EDITORIAL: County needs to talk to taxpayers about land debt

County officials are spending thousands of dollars of your money to convince the state to lend even more money for them to spend. So far, their sales job has left out a key constituent: Malheur County taxpayers. Those in the community who may be on the hook to repay millions deserve as much attention as check-writing bureaucrats in Salem.

The Malheur County Court and its economic development arm are asking the state to borrow at least $2.1. million. County Judge Dan Joyce and Greg Smith, the county economic development director, say the county needs to go into hock so it can buy up private industrial land. This is bare ground, empty of anything but weeds and hope.

This is not the land needed for the Treasure Valley Reload Center, the onion-shipping depot planned for Nyssa. The state is just giving Malheur County $600,000 or so to buy that land.

No, what the plans involve is buying an extra 146 acres next to the depot and another 78 acres just down the road in Nyssa.

This is all in the name of industrial development and recruiting employers to Malheur County. Taxpayers should be wary of “build it and they will come” plans. Communities across Oregon are staring at empty streets in industrial parks that never took hold as promised.

If Malheur County can bring in factories and producers, terrific. But the community needs some answers to know whether to cheer on the county – or insist it slow down. So far, Joyce and Smith have revealed little to taxpayers, leaving significant questions.


One question is demand. Smith led an effort five years ago that identified industrial land in Malheur County. Recently, county officials said the county has a stock of several hundred acres of such land. Joyce was asked Nov. 13 for the record of prior successful efforts by the county to develop industrial land. He hasn’t answered. The county needs to explain how government executives would be better at developing industrial ground than private owners who have an incentive to profit.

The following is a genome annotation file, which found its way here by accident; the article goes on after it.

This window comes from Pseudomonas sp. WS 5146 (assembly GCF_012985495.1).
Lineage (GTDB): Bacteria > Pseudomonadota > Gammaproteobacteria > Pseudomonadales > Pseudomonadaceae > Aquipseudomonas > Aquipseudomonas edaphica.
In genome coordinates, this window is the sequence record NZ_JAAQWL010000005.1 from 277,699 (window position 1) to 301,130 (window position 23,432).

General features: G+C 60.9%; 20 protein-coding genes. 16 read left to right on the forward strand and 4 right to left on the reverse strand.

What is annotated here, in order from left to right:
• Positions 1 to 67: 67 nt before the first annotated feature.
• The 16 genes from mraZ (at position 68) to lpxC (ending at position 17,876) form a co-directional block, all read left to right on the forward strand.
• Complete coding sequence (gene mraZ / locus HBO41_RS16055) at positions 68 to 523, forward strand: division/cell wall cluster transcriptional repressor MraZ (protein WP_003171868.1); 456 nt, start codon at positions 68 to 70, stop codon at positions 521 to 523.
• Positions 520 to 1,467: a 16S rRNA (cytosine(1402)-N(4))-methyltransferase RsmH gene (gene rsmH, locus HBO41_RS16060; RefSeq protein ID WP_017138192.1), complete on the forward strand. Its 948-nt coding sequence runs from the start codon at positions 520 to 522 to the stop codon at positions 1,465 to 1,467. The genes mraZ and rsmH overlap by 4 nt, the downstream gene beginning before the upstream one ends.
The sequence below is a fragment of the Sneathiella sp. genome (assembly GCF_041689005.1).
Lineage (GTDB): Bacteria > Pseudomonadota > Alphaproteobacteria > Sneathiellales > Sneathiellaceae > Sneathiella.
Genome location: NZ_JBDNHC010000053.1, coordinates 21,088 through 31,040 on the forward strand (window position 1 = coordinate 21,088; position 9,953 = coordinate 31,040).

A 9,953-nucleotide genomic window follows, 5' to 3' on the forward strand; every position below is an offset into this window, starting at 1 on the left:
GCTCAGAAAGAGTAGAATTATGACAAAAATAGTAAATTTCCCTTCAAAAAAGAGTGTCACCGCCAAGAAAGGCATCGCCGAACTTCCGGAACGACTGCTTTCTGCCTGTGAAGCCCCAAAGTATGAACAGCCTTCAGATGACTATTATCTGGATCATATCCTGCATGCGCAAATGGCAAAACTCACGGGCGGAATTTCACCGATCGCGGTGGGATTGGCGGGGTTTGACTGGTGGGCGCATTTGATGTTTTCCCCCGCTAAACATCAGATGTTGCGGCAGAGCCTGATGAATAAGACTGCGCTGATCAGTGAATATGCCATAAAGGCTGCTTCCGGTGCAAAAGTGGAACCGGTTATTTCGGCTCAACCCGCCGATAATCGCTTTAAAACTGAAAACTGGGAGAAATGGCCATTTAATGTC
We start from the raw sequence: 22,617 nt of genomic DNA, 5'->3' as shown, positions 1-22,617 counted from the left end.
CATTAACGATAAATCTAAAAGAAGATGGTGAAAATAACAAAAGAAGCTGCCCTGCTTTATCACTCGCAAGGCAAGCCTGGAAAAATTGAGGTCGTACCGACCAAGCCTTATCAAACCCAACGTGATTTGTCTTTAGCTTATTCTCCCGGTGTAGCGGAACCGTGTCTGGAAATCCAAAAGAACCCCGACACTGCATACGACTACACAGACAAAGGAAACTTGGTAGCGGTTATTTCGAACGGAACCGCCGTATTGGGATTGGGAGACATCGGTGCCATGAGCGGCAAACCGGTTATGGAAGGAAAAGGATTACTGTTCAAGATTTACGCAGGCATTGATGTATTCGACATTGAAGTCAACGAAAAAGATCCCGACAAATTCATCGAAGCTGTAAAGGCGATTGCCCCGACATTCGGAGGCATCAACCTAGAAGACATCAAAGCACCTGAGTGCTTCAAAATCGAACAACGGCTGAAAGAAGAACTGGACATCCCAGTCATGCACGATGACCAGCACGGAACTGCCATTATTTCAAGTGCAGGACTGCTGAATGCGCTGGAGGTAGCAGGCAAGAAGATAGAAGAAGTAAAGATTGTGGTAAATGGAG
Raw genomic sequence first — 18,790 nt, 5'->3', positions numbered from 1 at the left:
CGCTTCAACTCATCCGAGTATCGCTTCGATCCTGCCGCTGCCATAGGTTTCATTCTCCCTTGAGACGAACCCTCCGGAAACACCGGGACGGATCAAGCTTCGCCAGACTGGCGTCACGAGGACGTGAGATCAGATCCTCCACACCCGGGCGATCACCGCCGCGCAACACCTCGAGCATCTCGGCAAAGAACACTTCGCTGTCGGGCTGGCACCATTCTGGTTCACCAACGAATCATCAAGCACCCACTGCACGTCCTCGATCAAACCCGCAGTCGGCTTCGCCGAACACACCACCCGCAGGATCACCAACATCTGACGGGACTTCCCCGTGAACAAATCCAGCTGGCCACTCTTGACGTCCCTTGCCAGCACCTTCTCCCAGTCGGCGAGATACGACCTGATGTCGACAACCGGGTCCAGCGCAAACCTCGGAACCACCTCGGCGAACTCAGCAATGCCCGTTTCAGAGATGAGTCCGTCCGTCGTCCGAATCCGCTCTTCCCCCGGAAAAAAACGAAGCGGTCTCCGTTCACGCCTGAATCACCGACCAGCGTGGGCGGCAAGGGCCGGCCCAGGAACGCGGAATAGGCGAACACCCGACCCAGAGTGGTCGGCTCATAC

The second question is support. Buying bare ground and putting up a “for sale” sign doesn’t bring industry running. Consider one of the pieces the county wants to buy – the 78 acres owned by Nyssa Industries. The company, with a private list of shareholders that includes a county commissioner, has owned the ground for a quarter of a century – and it’s still empty. According to county records, the land needs millions of dollars in sewer, water and other services to make it useful. Joyce and Smith so far haven’t explained those costs or where they would get that money. That should make county taxpayers nervous. Is more borrowing ahead in their name?

The third question is the debt. The county is offering its credit to back borrowing from the state. The county’s credit rests on its ability to pay any bill necessary by tapping money collected through property taxes. Joyce and Smith haven’t explained the financing and or any risk that, in a worst case, money from the county treasury might have to be diverted from other needs such as public health and safety.

The county is suggesting that the state money could be repaid by selling off the industrial land. That’s land speculation. Perhaps the county has buyers ready to sign up to buy. If so, Joyce and Smith should say so and share with the public how the deal pencils out for taxpayers.

Malheur County clearly can use higher paying jobs. And industry can be the source of such jobs. Joyce and Smith may have found solutions to the challenge of recruiting industry that have eluded most communities in Oregon. They may have industrial customers ready to buy land and move in, bringing millions in fresh investment.

If so, they haven’t given the community any indication that’s the case. It’s time county officials explain more openly their justification for borrowing millions to put the county and its taxpayers in the land development business. – LZ

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